The supermini is based on the Tata Indica and is likely to be the first in a range of cars developed in association with the Indian carmaker. It's also MG Rover's first all-new car launch since Phoenix Venture Holdings took control of the company from BMW in 2000 and its first supermini since the demise of the Rover Metro/100 in 1998.
Sales success is crucial, although MG Rover has set fairly modest targets – around 30,000 units worldwide, with the UK accounting for at least half. Privately, however, executives hope to exceed 40,000 a year over the five-year expected lifespan.
“We have not been in the small car sector for some time and there is massive potential below the Rover 25,” says sales and marketing director John Edwards.
Tata chairman Ratan Tata makes no secret of the fact that he wants the relationship with MG Rover to grow stronger, developing new models, engines and transmissions. MG has signed an agreement to sell Tata's Safari and Loadbeta vehicles in the UK through its dealer network, but it is cautious about entering a full-blown partnership.
Executives say they are holding talks with Tata and other Far East companies, although they do now admit that the deal with China Brilliance is foundering.
The CityRover will be launched as a 1.4-litre 84bhp five-door hatch, priced from £6500 to £8500, and will compete against a range of cars, from Ford Ka and Peugeot 106 to Skoda Fabia and Toyota Yaris.
MG Rover says there is “no compromise” on styling, with designer Peter Stevens reshaping the front end of the car. It has also made tuning adjustments to the dampers and suspension for the better handling demanded by European buyers, the majority of whom will be female purchasing as a second car.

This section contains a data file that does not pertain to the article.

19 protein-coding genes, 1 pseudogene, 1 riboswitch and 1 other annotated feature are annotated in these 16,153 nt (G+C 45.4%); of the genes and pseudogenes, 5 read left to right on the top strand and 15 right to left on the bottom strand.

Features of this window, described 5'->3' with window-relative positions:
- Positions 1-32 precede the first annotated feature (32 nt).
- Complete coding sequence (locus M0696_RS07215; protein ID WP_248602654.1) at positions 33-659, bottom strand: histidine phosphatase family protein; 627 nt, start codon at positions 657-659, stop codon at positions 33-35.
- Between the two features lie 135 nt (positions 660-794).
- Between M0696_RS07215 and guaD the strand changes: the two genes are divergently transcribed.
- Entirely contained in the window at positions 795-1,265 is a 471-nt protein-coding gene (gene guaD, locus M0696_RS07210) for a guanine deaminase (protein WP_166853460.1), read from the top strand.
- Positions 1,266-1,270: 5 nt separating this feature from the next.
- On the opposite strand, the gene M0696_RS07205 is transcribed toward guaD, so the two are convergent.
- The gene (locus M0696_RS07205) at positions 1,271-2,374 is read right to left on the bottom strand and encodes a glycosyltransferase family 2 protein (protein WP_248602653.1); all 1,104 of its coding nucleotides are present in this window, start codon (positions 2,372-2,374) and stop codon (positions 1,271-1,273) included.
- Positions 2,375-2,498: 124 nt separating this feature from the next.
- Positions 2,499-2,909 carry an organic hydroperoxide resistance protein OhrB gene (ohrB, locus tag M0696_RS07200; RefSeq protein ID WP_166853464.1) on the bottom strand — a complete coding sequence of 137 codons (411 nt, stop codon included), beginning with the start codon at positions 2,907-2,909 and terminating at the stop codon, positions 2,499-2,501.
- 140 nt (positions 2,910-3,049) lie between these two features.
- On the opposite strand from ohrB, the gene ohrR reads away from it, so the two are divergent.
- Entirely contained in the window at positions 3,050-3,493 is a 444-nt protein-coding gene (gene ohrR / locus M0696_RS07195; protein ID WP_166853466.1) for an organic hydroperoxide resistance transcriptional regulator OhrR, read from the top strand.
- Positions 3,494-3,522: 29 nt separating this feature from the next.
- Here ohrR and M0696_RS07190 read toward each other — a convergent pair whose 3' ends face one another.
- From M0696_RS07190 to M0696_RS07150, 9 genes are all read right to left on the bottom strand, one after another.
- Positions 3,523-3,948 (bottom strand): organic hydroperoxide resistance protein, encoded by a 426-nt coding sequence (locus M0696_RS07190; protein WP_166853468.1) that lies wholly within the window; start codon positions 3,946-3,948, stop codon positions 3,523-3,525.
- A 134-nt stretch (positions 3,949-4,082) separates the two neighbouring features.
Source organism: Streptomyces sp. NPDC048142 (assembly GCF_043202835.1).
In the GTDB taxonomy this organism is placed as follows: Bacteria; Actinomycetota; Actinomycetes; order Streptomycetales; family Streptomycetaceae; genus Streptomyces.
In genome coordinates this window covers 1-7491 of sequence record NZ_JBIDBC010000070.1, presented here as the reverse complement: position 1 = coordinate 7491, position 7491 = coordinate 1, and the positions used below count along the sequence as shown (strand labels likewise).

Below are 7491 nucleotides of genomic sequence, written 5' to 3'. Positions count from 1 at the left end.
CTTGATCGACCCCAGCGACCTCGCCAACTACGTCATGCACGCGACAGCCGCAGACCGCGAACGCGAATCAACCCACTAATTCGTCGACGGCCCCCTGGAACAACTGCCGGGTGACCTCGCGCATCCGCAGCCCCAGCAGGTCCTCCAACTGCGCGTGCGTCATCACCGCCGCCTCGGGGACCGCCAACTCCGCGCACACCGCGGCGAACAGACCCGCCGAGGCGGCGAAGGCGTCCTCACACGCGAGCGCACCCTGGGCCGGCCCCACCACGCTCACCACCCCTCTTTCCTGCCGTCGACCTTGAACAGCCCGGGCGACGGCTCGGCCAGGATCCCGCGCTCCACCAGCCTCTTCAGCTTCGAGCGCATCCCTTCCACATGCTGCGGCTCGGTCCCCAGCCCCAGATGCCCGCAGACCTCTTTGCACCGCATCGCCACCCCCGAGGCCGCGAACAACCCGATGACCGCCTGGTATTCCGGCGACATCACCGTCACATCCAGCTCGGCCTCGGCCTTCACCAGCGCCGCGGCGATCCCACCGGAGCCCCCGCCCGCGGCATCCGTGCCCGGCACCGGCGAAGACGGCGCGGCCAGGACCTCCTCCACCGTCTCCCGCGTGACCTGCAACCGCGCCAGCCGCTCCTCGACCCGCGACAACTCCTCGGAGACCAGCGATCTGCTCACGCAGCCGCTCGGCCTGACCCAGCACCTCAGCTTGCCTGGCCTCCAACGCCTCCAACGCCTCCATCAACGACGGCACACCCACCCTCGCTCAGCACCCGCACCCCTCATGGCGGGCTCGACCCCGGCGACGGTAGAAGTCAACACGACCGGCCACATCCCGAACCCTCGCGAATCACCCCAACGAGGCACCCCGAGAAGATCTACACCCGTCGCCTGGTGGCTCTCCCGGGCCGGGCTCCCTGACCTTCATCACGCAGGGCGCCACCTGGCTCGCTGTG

The company is confident that Tata's Poona production plant in India will produce cars of a high enough quality to satisfy European markets, pointing out that the factory is new. “The country of origin does not worry people – what's important is the franchise the car is being offered through,” adds a spokesman.
More engine options are likely, including a 1.1-litre entry-level and diesel, possibly using Tata's own unit. An estate is also a possibility – the Indica was shown at Geneva motor show in stationwagon form. MG is also launching the Ford Fusion-rivalling Streetwise, based on the 25, and new entry-level 110bhp 1.6-litre ZS and 120bhp 1.8-litre ZT. The Streewise, an “urban on-roader” inspired by the Audi Allroad and Volvo XC70, is a tacit acknowledgement by MG Rover that it needs to attract younger buyers – targets are 25 to 35-year-olds.
Featuring large wheels and raised platform for greater ground clearance, the Streetwise becomes the first MG Rover to bear the comp-any's new-look logo – a simplified, cleaner version of the viking longship. It will be priced from £9295 and is available with 83bhp and 101bhp 1.4-litre engines, and a 100bhp turbodiesel. A 1.8-litre with manual and Stepspeed CVT transmission will follow next year.
MG Rover is making a sustained effort to win more fleet business with the entry-level ZS 110 and ZT 120 models. It is on target for 26,000 fleet sales this year (2002: 16,000), but this would seem to be at the expense of retail business as half-year figures show total volumes are slightly down at 51,090 units. It hopes the CityRover and Streetwise will help to boost retail business.
Profits remain a few years away. MG Rover needs to sell an average of 200,000 cars a year in order to break even. It's a figure that has been consistently missed and that's a situation unlikely to change until the 45 replacement is launched in some 18 months' time. “When we have the CityRover, the Streetwise and the new medium car, we will exceed 200,000 sales,” says the spokesman.
Worldwide growth will be key. The company this month returned to Japan for the first time since 2000. It is also expanding in Sweden – 1500 sales are expected to grow to 4000 next year – while further afield, Mexico and New Zealand are healthy markets.